Clearly, the city’s process for donating your money to charity is out of kilter.
It was on display when the City Council voted Tuesday to give away $4.6 million to local non-profit agencies. It was passed as an emergency although the council had a year to decide how to spend the money.
It was money from a windfall given to the city by the federal government ostensibly as “relief” for the impact of the Red Chinese virus.
The federal government, controlled by the tax-and-spend Democrat Party, is adding trillions of dollars to the national debt by borrowing money and giving it away.
City Haul is flush with cash and didn’t know what to do with the lagniappe so it decided to give it to local non-profit organizations, which is allowed by the federal government even though the connection to the pandemic is nebulous.
The city already gives many millions of your dollars to local non-profits through “miscellaneous appropriations” in the budget each year. However, the process for handing out that cash is a bit more structured.
This was a cherry on the whipped cream.
Then, council members decided to let council members decide where it would go.
Each council member was asked to name two local organizations to get a total of $242,105, or one to get the full amount.
It was the second time around. Earlier, each council member got $102,000 of federal money to hand out.
Council members, of course, don’t necessarily know which local organizations need or deserve more money.
Worse, several council members have connections to local non-profits.
None are affected by the handouts from the federal government but are affected by the regular budget process, which is set up to give council members cover. Each appropriation that involves a conflict is placed in a separate bill so that the member with a conflict can abstain from voting on it.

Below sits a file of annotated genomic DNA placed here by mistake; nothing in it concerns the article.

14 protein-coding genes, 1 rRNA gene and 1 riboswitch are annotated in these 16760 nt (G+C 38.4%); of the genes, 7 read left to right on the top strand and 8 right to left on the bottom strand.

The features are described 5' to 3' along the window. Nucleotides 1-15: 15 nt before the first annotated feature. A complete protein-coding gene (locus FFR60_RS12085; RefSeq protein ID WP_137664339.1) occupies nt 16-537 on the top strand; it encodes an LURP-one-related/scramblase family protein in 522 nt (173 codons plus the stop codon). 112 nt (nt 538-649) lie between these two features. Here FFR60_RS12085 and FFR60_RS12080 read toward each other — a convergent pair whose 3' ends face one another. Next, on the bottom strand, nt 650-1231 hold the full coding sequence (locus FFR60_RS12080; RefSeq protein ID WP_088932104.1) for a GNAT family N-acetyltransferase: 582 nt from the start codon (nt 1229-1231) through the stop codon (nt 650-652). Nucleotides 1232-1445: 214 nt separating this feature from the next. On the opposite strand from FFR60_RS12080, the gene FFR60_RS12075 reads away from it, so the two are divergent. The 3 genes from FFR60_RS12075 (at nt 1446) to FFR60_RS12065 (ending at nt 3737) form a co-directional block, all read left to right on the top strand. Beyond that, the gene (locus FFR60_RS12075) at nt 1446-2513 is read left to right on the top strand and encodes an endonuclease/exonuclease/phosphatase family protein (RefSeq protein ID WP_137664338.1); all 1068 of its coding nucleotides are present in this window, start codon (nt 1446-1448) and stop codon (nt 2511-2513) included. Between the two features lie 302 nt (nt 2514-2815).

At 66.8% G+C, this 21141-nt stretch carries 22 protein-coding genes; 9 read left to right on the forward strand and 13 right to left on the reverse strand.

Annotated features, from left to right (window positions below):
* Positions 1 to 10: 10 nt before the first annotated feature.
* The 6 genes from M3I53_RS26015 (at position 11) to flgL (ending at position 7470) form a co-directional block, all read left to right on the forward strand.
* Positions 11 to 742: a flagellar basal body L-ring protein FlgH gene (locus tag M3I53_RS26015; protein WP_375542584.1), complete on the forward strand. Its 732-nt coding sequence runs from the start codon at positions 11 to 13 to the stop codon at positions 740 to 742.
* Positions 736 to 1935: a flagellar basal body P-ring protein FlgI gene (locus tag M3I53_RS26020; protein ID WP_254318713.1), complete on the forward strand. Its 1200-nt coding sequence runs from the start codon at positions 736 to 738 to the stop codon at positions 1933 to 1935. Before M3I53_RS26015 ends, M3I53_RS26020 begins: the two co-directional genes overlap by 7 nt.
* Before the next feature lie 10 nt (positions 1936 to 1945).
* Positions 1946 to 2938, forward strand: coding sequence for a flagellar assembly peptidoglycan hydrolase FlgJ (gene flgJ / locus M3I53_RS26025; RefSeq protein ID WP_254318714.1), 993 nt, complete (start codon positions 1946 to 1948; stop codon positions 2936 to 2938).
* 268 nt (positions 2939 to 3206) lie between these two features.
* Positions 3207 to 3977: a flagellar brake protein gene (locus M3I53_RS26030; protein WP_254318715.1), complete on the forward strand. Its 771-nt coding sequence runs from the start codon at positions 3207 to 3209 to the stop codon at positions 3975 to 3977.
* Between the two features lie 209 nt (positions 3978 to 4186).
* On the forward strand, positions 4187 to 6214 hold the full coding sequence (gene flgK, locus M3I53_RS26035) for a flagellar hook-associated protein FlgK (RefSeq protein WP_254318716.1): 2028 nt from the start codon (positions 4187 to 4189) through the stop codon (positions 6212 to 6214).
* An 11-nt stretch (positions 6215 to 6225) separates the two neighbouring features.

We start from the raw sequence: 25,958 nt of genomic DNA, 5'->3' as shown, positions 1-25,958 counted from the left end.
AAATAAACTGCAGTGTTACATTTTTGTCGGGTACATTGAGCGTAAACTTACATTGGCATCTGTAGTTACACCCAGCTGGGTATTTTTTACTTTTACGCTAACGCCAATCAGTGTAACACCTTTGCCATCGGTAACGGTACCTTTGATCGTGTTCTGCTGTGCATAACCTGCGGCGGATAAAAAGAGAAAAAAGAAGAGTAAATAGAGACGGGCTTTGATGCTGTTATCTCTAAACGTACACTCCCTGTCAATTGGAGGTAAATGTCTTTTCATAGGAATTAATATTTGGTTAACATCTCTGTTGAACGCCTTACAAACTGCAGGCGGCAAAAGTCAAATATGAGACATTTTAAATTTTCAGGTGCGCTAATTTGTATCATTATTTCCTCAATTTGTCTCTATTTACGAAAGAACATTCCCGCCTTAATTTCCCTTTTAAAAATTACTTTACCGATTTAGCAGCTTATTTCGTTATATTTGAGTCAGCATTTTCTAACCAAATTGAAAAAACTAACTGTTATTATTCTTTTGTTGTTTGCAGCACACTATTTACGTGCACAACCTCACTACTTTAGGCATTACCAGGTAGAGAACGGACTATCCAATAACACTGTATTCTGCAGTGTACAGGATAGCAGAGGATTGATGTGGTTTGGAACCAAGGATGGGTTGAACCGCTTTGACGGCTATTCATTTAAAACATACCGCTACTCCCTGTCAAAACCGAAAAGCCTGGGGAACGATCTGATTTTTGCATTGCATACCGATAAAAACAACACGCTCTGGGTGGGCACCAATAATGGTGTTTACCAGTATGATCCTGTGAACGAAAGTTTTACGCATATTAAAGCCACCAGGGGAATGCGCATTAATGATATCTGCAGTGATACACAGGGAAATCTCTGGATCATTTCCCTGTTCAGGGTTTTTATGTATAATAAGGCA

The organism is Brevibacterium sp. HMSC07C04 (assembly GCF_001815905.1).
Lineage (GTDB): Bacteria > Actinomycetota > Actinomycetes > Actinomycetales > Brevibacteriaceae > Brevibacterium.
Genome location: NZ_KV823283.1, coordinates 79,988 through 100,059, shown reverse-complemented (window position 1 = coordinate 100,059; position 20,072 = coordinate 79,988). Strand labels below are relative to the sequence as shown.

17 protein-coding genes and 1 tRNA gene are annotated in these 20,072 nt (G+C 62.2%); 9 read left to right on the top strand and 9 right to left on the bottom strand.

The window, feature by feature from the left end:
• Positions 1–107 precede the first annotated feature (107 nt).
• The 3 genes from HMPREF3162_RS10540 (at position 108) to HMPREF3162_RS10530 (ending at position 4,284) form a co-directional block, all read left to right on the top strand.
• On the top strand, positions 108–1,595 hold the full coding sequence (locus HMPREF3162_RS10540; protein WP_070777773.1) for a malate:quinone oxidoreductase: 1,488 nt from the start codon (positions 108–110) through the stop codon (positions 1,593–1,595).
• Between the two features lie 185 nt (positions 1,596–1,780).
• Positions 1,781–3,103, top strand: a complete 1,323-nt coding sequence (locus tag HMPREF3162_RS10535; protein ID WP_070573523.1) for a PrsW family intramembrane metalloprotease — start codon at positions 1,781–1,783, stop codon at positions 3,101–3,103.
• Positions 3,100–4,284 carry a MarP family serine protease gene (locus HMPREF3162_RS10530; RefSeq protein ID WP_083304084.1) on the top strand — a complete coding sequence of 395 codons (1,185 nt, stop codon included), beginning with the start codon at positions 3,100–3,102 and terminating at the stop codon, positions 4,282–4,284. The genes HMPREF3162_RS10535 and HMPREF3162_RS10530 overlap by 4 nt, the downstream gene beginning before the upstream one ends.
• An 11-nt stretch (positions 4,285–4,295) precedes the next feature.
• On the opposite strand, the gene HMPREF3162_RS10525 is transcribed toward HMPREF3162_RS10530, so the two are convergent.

The $4.6 million spending measure passed 15-2 with Matt Carlucci and Rory Diamond voting against passage.
Another bill, sponsored by Diamond that would require an examination of the current process and recommend changes was introduced and will be assigned to committees.
Diamond himself is involved in a national non-profit that receives federal money but neither asks for nor receives local grants.
Council Member Michael Boylan gave his allocation to the for-profit publisher of a local newspaper. That is allowed by the feds, but all the other money went to non-profits.
It should be noted that there is nothing inherently noble about being a not-for-profit. Such organizations make plenty of money and usually have substantial wages, salaries and benefits.
Furthermore, they aren’t necessarily non-political, even if they are non-profit.
Facebook honcho Mark Zuckerberg funneled more than $400 million through non-profit organizations in the 2020 election – and it was mostly used to help Democrats win elections.
Jacksonville taxpayers need to know whether their involuntary contributions to local charities and organizations are helping people in need or helping politicians buy votes.
See spreadsheet of where these “federal dollars” went.